Chrysler: The Early Days
This is the story of my early days in the auto industry. It is also the only true story of the early history of the Chrysler Corporation. I am going to start out with a statement which should impress everyone. If it had not been for Zeder, Skelton and Breer, and their continuous efforts and hardships, there wouldn't be a Chrysler Corporation. I believe you will agree with me after hearing the story.
During World War I, I was employed by the Duesenburg Corporation, located in Elizabeth, N.J. I was in charge of testing Bugatti airplane engines and Duesenburg marine engines. The Bugatti was a 16 cylinder engine, 2 vertical rows of 8 cylinders, coupled together with a large gear box. This engine was the forerunner of the in-line 8 cylinder engine. Duesenburg built several of these for racing purposes. The marine engine was built with 4, 6, and 8 cylinders in-line, large displacement. This engine was used by U.S., Russian, and Italian governments for submarine chasers during World War I.
In the latter part of 1918, the Willys Corporation bought out the Duesenburg Corporation and I was held on. This company had no connection with Willys-Overland Corporation, except that Mr. John Willys was the organizer of this new company. At that time Willys-Overland was building a 4-cylinder low priced car. This car had a very unusual frame-suspension design. Mr. Willys thought a 6 cylinder of this design would make a desirable car. Two of these cars were built in Toledo, Ohio, and sent to Elizabeth to be used as demonstrators to bankers and other financial people. This job was turned over to me, so the next 60 days were spent demonstrating this suspension to the money men.
It gave a very good ride and an unusually good performance. This car was light and had plenty of displacement in the motor. The result was that the bankers threw in 15 million dollars to put up a new building. It was 5 stories high, 3500 feet long, and 460 feet wide, and was completed by April, 1919.
In the meantime, a group of engineers were brought in to redesign the car for production. Six experimental cars were built. Road testing began, and after mileage accumulated, the frame began to fail in various places. Then the body began to show up failures, 80 we were just going around the ring. This went on all during 1919. Then, with more mileage, the engine began to show its weaknesses. In the meantime, tooling was going on and we were getting ready for production.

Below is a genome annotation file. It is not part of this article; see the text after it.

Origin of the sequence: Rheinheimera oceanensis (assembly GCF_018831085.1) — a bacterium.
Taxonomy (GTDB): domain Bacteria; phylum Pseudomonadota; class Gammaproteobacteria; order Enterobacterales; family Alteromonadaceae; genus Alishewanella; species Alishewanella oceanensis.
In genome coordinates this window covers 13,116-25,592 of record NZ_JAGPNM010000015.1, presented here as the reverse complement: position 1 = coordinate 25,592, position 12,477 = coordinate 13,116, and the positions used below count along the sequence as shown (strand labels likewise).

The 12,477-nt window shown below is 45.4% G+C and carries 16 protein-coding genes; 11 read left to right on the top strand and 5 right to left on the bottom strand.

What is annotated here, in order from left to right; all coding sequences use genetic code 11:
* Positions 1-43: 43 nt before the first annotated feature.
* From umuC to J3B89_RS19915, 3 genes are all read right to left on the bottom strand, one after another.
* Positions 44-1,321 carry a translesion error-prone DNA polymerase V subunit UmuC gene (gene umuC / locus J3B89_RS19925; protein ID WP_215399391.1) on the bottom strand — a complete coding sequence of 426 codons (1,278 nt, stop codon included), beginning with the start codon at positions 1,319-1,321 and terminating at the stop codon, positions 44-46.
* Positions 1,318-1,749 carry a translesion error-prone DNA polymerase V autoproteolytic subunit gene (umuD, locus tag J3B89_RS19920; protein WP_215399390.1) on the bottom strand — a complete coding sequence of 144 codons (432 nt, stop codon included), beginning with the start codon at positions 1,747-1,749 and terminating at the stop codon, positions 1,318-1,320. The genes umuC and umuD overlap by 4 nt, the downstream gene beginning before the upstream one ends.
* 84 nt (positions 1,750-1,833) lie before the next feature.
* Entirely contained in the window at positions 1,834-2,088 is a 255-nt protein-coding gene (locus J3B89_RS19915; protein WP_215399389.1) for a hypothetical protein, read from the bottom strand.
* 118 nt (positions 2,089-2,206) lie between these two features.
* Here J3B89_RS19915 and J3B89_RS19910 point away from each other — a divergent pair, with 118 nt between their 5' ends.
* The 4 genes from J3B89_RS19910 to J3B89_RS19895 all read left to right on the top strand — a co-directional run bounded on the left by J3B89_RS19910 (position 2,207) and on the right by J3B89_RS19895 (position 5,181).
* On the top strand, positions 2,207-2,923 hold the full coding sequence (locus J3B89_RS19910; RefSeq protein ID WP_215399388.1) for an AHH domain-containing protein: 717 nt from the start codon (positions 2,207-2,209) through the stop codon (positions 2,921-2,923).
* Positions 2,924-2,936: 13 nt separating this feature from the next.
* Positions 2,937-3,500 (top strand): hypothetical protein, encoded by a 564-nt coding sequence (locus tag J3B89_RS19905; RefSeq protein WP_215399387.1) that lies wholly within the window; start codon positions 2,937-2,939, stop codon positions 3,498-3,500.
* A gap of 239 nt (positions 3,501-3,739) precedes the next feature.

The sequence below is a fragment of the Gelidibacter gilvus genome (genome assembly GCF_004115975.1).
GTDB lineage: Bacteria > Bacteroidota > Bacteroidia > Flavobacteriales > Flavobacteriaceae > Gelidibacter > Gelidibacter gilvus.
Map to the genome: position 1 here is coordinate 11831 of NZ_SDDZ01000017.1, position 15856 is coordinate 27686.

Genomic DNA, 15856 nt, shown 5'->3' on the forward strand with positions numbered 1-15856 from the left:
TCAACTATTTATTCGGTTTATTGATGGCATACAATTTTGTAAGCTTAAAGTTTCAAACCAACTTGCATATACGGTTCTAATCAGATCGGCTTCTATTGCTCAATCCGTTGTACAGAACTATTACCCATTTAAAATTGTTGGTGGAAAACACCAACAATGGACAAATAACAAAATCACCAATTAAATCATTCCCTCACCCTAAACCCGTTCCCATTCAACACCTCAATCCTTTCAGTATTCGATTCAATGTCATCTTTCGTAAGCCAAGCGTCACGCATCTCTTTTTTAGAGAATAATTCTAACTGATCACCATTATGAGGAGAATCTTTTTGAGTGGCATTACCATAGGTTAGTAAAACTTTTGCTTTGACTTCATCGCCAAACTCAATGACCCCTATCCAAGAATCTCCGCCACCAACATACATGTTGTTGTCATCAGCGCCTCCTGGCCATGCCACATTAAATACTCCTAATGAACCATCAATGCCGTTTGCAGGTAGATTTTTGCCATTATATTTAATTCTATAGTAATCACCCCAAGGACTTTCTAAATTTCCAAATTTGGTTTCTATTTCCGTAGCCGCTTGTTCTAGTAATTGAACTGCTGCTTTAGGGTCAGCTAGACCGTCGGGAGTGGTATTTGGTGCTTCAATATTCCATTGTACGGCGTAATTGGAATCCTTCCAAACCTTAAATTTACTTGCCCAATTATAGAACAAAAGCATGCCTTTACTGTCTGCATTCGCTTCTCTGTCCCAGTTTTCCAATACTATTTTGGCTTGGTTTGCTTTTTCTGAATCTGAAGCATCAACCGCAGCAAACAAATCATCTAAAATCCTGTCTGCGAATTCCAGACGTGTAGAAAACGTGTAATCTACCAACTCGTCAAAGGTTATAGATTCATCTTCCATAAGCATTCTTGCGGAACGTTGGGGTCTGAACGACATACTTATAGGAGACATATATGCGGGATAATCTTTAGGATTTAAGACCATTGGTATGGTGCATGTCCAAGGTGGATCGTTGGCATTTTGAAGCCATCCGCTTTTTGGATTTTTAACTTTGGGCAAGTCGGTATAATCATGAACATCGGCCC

In September, 1919, Mr. Chrysler came into the organization. He had resigned from General Motors and Willys-Overland had hired him as a director and advisor at a salary of $1,000,000 a year. This was such a large figure, it was written up in the papers and many critics said no man was worth that much.
This was when I first met Mr. Chrysler and he immediately wanted a demonstration ride, so I arranged a trip to Schooley Mountain, Pennsylvania. At that time very few cars could get up this grade in high gear. Mr. Chrysler was very much impressed with the performance of the car.
At the top of the hill, everyone got out of the cars and admired the great performance. Mr. Chrysler came over to me and said, "Tobe, let's go down the hill once more." Halfway down the hill he said: "Pull off to the side of the road," which I did. Then he said: "Tobe, what do you really think of this car anyway?"
I replied: "Do you want to hear the truth, or do you want me to say the car is wonderful?"
He said: "It had better be the truth."
So I told him: "The sooner you scrap the whole program and start fresh with a new design, the sooner we will have a good car." This statement sure raised his temper and he really sailed into me. He said: "Tobe, do you realize we are all tooled up for production?" I said: “Yes, Sir, but you asked for the truth." He said: "Would you be willing to go back up the hill and make that statement to all the people up there?" When I said I would, he said: "All right, let’s go back."
Among the members of the Company who were there were Donald Dever, General Manager; Mr. Sergardi, Chief Engineer; Bill Cleary, Purchasing Manager, and others. After some discussion with these men Mr. Chrysler said "Let's go back home."
The next day he called a meeting of all members of the organization and asked each one what he thought of the car and every one said "fine" - "wonderful", even Mr. Sergardi the Chief Engineer. He seemed to be afraid to tell the truth and said "fine" too. Next it was my turn and I repeated what I had told Mr. Chrysler up on the hill- "the sooner we scrap the car the better off we will be." This was a real bomb and of course I was closely questioned. I told them I had all the reports and facts of all failures during testing. I was not very popular around there for quite some time, but in the next six months, several changes and experiments were conducted to try to work out something to save the design.
At this time, Messrs, Zeder, Skelton and Breer came into the picture. As I remember, it was July 1, 1920 and they brought about 15 men with them. They were formerly with Studebaker Corporation. Among them were Harry Woolson, O. H. Clark, P. J. Kent, Alfred Werdeboff, Newton Hadley, Mel Carpenter, A. W. Wright and William Mulhern (by the way, this was the first time I met them.) They immediately started an investigation of all the design and experimental work that had been done for the past one and a half years. Apparently Mr. Chrysler had told them about my statement to scrap the design. So the questions began to fly, but I stuck by my guns, and insisted we should start fresh. A lot of cutting and trying was carried on.